Kaliningrad (// kə-lin-in-grad; Russian: Калининград, IPA: [kəlʲɪnʲɪnˈɡrat]), until 1946 known as Königsberg (Кёнигсберг [ˈkʲɵnʲɪɡzbʲɪrk]), is the largest city and the administrative centre of Kaliningrad Oblast, the westernmost Oblast of Russia. The city is situated on the Pregolya River, at the head of the Vistula Lagoon on the Baltic Sea, with a population of 489,359 residents, up to 800,000 residents in the urban agglomeration. Kaliningrad is the second-largest city in the Northwestern Federal District, after Saint Petersburg, the third-largest city in the Baltic region, and the seventh-largest city on the Baltic Sea.
|Federal subject||Kaliningrad Oblast|
|Founded||1 September 1255|
|• Body||City Council of Deputies|
|• Head||Alexey Silanov|
|• Total||223.03 km2 (86.11 sq mi)|
|Elevation||5 m (16 ft)|
|• Estimate||475,056 (+10.1%)|
|• Rank||40th in 2010|
|• Density||1,900/km2 (5,000/sq mi)|
|• Subordinated to||city of oblast significance of Kaliningrad|
|• Capital of||Kaliningrad Oblast, city of oblast significance of Kaliningrad|
|• Urban okrug||Kaliningrad Urban Okrug|
|• Capital of||Kaliningrad Urban Okrug|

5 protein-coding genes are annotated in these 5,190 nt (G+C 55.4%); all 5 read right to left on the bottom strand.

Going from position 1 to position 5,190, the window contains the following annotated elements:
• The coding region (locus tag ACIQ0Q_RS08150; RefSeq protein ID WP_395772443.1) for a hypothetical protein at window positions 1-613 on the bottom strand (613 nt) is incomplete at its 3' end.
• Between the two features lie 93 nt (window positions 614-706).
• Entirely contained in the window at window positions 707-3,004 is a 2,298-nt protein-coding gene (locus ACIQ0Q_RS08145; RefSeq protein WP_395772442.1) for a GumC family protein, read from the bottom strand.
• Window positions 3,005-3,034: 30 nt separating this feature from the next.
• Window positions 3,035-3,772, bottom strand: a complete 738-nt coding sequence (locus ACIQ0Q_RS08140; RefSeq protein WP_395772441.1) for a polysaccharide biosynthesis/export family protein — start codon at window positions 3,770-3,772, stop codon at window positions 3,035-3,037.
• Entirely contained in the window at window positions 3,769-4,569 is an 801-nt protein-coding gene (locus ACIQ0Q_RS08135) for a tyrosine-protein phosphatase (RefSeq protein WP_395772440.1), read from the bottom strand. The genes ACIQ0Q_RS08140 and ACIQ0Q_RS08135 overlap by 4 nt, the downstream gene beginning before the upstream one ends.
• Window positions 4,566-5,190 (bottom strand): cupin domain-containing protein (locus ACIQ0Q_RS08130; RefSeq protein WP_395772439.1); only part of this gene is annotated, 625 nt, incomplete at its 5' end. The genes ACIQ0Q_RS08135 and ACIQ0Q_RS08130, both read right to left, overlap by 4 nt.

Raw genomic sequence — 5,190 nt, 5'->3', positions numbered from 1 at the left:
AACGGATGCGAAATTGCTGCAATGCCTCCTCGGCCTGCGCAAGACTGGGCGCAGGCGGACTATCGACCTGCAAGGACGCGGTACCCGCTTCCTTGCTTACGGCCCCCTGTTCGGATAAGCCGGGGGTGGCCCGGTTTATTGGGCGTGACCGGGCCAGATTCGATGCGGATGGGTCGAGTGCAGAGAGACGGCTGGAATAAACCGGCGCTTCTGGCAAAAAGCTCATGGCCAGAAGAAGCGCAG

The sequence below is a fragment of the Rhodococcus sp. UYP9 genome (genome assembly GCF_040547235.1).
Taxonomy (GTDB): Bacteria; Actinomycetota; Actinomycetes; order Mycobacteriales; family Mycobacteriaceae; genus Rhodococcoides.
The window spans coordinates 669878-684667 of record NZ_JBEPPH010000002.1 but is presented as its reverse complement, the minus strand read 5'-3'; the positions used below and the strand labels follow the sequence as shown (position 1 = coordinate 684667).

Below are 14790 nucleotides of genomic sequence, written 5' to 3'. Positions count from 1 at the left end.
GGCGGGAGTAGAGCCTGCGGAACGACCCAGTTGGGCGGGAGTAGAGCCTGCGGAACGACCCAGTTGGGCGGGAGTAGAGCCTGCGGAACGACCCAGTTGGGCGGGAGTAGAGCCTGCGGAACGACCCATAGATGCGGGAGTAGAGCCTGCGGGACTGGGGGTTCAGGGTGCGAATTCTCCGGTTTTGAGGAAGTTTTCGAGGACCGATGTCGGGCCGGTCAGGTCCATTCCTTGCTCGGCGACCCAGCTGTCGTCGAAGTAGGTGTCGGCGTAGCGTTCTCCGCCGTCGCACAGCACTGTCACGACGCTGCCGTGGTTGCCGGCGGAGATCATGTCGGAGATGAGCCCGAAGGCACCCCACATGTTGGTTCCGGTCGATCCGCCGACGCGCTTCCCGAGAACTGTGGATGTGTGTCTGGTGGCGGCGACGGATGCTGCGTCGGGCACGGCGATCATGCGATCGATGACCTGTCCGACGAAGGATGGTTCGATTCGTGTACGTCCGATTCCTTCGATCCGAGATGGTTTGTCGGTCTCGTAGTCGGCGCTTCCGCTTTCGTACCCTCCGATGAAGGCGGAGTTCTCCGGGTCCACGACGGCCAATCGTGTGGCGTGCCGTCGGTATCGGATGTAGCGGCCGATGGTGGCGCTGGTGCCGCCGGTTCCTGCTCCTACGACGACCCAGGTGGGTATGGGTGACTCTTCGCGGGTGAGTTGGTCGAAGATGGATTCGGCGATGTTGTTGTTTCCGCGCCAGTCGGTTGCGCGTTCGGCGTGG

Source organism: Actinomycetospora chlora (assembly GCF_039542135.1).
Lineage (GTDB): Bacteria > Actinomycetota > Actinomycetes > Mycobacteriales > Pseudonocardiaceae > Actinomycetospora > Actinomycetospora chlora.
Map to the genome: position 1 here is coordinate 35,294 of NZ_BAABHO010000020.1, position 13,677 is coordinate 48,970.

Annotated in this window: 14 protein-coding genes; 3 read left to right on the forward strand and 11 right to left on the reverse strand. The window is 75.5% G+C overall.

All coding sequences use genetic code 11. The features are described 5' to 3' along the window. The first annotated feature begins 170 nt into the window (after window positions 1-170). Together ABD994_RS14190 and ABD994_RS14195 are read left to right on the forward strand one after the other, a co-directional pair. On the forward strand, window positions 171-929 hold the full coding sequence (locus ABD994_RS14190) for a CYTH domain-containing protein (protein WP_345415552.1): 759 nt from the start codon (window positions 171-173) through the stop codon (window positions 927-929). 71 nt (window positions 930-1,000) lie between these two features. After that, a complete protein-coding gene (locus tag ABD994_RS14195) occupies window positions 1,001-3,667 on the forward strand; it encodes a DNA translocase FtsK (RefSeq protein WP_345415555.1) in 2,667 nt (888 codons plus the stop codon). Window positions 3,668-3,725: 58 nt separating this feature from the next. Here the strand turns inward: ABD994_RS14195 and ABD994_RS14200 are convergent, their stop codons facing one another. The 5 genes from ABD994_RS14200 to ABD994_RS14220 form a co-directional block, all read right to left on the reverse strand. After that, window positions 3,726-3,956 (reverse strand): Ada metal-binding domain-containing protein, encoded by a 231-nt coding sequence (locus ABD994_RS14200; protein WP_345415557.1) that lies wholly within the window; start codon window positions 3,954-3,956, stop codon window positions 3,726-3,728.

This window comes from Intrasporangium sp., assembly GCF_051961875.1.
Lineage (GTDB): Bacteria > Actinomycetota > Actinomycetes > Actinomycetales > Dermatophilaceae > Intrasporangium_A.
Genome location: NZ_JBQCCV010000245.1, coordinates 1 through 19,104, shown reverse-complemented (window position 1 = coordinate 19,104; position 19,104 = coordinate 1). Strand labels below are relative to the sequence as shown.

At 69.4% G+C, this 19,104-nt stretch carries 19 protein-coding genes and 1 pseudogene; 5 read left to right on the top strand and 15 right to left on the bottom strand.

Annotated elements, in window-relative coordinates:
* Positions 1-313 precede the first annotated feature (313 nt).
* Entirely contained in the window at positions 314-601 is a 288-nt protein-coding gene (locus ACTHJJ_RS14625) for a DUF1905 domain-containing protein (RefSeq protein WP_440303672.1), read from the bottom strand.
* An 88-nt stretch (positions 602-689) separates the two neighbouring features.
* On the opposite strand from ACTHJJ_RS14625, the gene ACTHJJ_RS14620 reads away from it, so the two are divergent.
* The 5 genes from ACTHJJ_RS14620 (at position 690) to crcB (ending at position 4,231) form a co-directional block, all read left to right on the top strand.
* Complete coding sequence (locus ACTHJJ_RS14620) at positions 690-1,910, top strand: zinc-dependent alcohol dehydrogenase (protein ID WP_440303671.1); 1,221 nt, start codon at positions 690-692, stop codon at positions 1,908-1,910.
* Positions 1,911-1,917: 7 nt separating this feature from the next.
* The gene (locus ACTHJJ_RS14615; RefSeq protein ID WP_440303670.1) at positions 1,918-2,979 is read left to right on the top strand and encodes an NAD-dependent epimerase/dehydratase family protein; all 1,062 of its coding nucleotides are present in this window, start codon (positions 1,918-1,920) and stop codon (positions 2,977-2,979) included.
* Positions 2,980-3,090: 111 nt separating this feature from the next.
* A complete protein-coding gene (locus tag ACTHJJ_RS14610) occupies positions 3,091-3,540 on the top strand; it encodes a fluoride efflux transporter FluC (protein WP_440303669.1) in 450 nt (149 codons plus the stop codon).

|Time zone||UTC+2 (MSK–1 )|
236001 - 236999
|Dialing code(s)||+7 4012|
|City Day||4 July; observed on the first Saturday of July|
The settlement of modern-day Kaliningrad was founded in 1255 on the site of the ancient Old Prussian settlement Twangste by the Teutonic Knights during the Northern Crusades, and was named Königsberg in honor of King Ottokar II of Bohemia. A Baltic port city, it successively became the capital of the State of the Teutonic Order, the Duchy of Prussia (1525–1701) and East Prussia. Königsberg remained the coronation city of the Prussian monarchy, though the capital was moved to Berlin in 1701. From 1454 to 1455 the city under the name of Królewiec belonged to the Kingdom of Poland, and from 1466 to 1657 it was a Polish fief. Königsberg was the easternmost large city in Germany until World War II. The city was heavily damaged by Allied bombing in 1944 and during the Battle of Königsberg in 1945; it was then captured by the Soviet Union on 9 April 1945. The Potsdam Agreement of 1945 placed it under Soviet administration. The city was renamed to Kaliningrad in 1946 in honor of Soviet leader Mikhail Kalinin. Since the dissolution of the Soviet Union, it is governed as the administrative centre of Russia's Kaliningrad Oblast, an exclave sandwiched between Lithuania and Poland.
As a major transport hub, with sea and river ports, the city is home to the headquarters of the Baltic Fleet of the Russian Navy, and is one of the largest industrial centres in Russia. It was recognized as the best city in Russia in 2012, 2013 and 2014 according to Kommersant's magazine The Firm's Secret, the best city in Russia for business in 2013 according to Forbes, and was ranked fifth in the Urban Environment Quality Index published by Minstroy in 2019. Kaliningrad has been a major internal migration attraction in Russia over the past two decades, and was one of the host cities of the 2018 FIFA World Cup.